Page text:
The South Dakota Attorney General's Office says investigators needed to search the Lykken’s Union County farm ten years ago in connection with a 1971 cold case but it turns out there was no connection at all.
Authorities announced last week that Sherri Miller and Pam Jackson were involved in a tragic crash that caused their 1960 Studebaker to plunge into Brule Creek in 1971. There was no foul play, but in 2004, investigators suspected Kerwyn Lykken and his family might be involved.
The Lykken name has been connected just as closely to the 1971 case as the Jackson and Miller names for the past ten years. Now that the case is closed, Kerwyn Lykken says he hopes the cloud hanging over his family can finally be lifted.
"Do I feel vindicated about this here?” Lykken asked Thursday during an interview with KELOLAND News. “I'll say, no, I don't feel vindicated because we told the truth and we told the truth from day one.”
Old car parts and animal bones were all part of the seizure. It's suspected evidence that was returned to Lykken this week after the South Dakota Attorney General's Office closed the 1971 cold case.
In 2004, authorities spent five days digging up the Lykken farm looking for the Studebaker that was eventually found in Brule Creek last September.
Three years after the search, agents charged Kerwyn's brother, David, who was already serving prison time in an unrelated rape case, with murdering Miller and Jackson. Those charges were dismissed after prison snitch Aloysius Black Crow admitted to lying about Lykken's jailhouse confession.
"They set out to not just convict David, they set out to destroy our name. I haven't lived my life to let anybody destroy my name. I'm proud of my heritage. I'm proud of my family," Lykken said.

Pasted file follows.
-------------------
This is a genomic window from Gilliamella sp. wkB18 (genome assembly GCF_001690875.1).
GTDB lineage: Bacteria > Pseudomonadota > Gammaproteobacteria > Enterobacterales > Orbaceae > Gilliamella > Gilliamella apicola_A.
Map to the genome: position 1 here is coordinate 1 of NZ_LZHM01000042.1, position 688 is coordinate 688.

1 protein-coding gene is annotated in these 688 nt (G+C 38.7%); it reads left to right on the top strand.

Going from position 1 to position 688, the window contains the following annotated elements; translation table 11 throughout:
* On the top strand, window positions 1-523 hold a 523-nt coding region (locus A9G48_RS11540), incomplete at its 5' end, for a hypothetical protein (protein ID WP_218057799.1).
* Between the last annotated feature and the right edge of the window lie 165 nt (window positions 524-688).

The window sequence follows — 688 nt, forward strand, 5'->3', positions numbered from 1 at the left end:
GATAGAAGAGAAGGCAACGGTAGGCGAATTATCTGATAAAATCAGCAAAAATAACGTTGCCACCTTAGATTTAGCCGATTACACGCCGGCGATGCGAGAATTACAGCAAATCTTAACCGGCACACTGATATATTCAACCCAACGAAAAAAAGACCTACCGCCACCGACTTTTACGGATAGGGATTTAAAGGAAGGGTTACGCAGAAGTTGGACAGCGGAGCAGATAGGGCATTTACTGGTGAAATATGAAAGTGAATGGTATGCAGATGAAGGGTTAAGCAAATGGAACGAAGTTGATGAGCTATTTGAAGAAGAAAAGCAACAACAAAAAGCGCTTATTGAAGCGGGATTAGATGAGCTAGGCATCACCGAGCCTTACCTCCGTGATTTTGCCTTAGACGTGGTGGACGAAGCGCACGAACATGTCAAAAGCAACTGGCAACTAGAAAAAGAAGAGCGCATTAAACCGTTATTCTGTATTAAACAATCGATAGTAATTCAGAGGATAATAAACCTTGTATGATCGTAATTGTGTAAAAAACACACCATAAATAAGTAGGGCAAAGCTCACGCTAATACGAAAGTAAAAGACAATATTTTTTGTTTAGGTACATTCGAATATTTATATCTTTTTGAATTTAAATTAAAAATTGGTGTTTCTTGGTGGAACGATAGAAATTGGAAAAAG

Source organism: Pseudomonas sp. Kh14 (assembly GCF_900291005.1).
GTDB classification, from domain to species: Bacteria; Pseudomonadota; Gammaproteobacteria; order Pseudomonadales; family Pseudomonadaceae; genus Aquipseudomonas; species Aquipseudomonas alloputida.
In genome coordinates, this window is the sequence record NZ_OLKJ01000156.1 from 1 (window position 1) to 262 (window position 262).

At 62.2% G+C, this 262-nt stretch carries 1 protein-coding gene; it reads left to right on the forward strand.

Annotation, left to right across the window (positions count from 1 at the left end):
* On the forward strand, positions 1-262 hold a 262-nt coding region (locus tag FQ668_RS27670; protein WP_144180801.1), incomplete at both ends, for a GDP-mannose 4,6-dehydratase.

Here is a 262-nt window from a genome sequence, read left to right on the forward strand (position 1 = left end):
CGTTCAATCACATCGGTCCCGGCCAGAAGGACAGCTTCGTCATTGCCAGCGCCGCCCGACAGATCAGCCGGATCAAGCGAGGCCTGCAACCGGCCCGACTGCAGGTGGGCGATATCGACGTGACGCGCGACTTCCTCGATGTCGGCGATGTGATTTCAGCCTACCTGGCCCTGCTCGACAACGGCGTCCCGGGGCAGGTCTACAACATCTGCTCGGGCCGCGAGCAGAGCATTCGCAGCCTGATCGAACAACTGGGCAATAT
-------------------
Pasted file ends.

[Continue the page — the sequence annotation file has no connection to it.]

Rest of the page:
South Dakota Attorney General Marty Jackley was not in office at the time of the search, but has reviewed the search warrant and says he would have signed off on the search based on the information law enforcement had at the time.
"It's unfortunate that there was a disruption for the Lykken family, but given all that law enforcement knew at that time, it was a search that needed to happen to find two missing girls," Jackley said.
Jackley says he filed a motion Thursday afternoon to have that search warrant unsealed.
"I am asking the court system to review that and possibly unseal that information so that everybody has an understanding of exactly what law enforcement had back in 2004," Jackley said.
And why investigators thought the items returned to Lykken this week might have had a cold case connection.
"It's not a game that we're playing. This is real life. This is my family being torn apart, being talked about, being accused of and then it was lies," Lykken said.
A Union County judge will make the final decision on unsealing the search warrant.